Writing from Interviews

Dreaming of Palestine

Originally published in The Davis Beat
December 13, 2014

The Middle Eastern music at Sam’s Mediterranean Café provided the perfect ambiance for interviewing Aisha Alshorooqi, a Fulbright Foreign Language Teaching Assistant at the University of California, Davis. Her journey to Palestine earlier this year was the culmination of a lifelong dream and the fulfillment of a promise.

Aisha Alshorooqi was born in a Palestinian enclave in Bahrain. When Alshorooqi’s mother was a teenager, she befriended a Palestinian girl and was unofficially adopted by the community, so Alshorooqi grew up with Palestinian traditions, food, dance, culture, and a Palestinian Arabic dialect. The history of Palestine was like food to Alshorooqi and her parents, who fed her so well, Alshorooqi today knows more about Palestine than she does about her home country of Bahrain or any other country in the world. Keenly aware of the history and political reality of Palestine, Alshorooqi yearned to go there, to make a difference in the lives of the Palestinian people.

“I have always wanted to do something about it,” Alshorooqi said. “My grandma never got to go back to her home country and I held the intent for her. I really wanted to do something for her, and say, ‘Look, I’m actually going to the homeland!’”

Making the trip to Palestine would not come easy for Alshorooqi. It was not simply a matter of scraping together the money to buy a ticket or taking time off from work or school. The problem was, she had an Arab passport.

“Having an Arab passport,” she said, “you can’t just go in and out, you have to have a permit, and those permits are not just issued right away. I had been applying every year, for years, to get a permit.”

She was in New York during Christmas in 2013, when she got a text message from the Palestinian Embassy in Bahrain to let her know the permit had come through.

“Excuse me, what?” she said to the two Palestinian friends who were traveling with her. “We were on the boat to go see the Statue of Liberty,” Alshorooqi said, “and I was just sitting there saying, ‘Oh, my God!’ My friends said, ‘Are you OK?’ I told them, ‘I just got a permit! I’m so excited!’”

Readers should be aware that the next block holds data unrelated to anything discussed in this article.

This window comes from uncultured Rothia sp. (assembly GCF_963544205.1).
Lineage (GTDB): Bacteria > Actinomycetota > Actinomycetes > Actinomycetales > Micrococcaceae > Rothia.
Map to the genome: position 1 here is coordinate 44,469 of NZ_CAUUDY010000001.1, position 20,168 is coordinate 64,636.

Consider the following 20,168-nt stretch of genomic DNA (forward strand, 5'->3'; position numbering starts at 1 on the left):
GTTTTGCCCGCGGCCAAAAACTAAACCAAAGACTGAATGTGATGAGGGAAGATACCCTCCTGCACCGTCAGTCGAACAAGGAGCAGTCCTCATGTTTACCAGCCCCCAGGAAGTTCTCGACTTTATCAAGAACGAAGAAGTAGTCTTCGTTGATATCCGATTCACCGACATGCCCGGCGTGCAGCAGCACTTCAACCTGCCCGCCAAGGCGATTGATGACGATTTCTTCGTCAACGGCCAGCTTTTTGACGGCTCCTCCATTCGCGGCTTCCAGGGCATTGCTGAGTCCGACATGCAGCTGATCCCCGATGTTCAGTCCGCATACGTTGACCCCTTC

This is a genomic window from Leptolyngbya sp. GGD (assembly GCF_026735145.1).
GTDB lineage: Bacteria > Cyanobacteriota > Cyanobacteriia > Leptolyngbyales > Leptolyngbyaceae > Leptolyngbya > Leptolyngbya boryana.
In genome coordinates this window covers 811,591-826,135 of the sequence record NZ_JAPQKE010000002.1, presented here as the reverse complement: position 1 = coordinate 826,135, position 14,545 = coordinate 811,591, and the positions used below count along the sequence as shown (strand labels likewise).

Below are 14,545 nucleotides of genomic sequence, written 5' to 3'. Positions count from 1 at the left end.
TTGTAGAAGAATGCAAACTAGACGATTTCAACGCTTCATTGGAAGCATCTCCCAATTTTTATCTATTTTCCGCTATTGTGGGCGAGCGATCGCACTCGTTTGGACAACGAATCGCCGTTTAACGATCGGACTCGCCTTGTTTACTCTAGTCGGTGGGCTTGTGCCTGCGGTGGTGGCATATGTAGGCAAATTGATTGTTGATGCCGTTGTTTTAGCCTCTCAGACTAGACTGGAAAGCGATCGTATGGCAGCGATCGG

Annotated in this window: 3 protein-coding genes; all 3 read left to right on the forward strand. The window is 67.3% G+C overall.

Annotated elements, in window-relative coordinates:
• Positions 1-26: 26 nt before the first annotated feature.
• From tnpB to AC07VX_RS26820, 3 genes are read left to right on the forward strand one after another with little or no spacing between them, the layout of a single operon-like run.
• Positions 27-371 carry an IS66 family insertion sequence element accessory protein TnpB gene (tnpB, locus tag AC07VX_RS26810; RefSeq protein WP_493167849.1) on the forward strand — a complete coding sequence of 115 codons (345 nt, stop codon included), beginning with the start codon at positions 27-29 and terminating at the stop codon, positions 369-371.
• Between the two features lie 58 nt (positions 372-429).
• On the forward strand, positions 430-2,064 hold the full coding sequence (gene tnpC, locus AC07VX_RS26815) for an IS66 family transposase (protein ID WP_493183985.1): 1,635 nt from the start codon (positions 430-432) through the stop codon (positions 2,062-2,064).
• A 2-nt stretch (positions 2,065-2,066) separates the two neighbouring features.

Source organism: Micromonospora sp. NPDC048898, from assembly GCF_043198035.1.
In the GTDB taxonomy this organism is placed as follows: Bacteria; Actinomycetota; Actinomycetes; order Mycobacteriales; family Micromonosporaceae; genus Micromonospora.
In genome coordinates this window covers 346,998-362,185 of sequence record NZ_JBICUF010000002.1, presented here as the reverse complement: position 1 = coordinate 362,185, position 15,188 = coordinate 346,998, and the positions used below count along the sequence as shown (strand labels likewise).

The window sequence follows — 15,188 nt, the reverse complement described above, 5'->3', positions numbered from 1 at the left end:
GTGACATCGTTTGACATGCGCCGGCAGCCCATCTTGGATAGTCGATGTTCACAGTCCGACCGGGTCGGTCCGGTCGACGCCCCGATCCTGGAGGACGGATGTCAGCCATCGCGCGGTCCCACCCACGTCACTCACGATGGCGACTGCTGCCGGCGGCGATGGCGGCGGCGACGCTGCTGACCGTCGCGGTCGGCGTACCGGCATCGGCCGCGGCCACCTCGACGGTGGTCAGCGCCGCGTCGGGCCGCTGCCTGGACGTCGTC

Alshorooqi’s parents were concerned about her safety traveling into—and out of—an occupied territory that had seen a tremendous amount of armed conflict, periodically, for many years. It was a risky proposition.

“My dad was always scared security wise and I don’t blame him,” she said. “Every time I went to renew the permit application, he would say, ‘Why are you doing this? What if you get it and you go? You know the situation is unstable.’ But when I actually did get it, he was excited.”

Although she is not technically Palestinian, Alshorooqi’s adopted Palestinian family has roots there, so she did not make the journey as an outsider.

“To me that is normalizing the occupation, normalizing the inhumane situation, so I connected with an organization back in Bahrain, Friends of Palestine, whose mission is to help people in the refugee camps within the West Bank,” she said.

Friends of Palestine had been in operation for some time, and they had already assessed the needs of refugees in order to provide them with appropriate assistance.

“What they need is money,” Alshorooqi said, “because a lot of them, for example, can eat, but they can’t pay their rent. They’re a month away from being kicked out, being homeless. So Friends of Palestine gives out cash.”

Alshorooqi and the Friends of Palestine raised funds from friends and family and literally took it house to house for those in dire need. Alshorooqi also brought along toys for the orphans.

“It was a very emotional and spiritual experience,” Alshorooqi said. “The situation in the refugee camps was shocking.”

The camps in the West Bank have been described as a medieval ghetto with, for example, a two-room dwelling for a family of five, a hole in the concrete floor to use as a toilet, and a stack of blankets for beds. Generations of Palestinian refugees have never known the luxury of a bathtub, let alone a kitchen with amenities.

“They’re living in circumstances I had never even imagined. It was beyond that,” Alshorooqi said.

What struck her most was their spirit. They live in a grim situation and yet find a way to cultivate a strong and lively spirit.

Alshorooqi said, “How do they do that? I have the money. I have a house. I live in a peaceful country. I am studying and teaching in the U.S. I have it all, and I still don’t even come close to that spirit.”

In the West Bank, they talk about recent massacres as we might talk about the weather. According to Alshorooqi, it was an inspiration that the Palestinians could speak of living in mayhem and terror without breaking down, but then again, it’s the only reality that most of them have ever known.

The United Nations Relief and Works Agency concurs with individual reports about the situation in the refugee camps, stating, “Socioeconomic conditions in the camps are generally poor, with high population density, cramped living conditions and inadequate basic infrastructures such as roads and sewers.” According to the UNWRA, there were 750,000 registered Palestinian refugees in the West Bank after the Arab-Israeli war. Today there are five million worldwide, with 1.5 million living in refugee camps.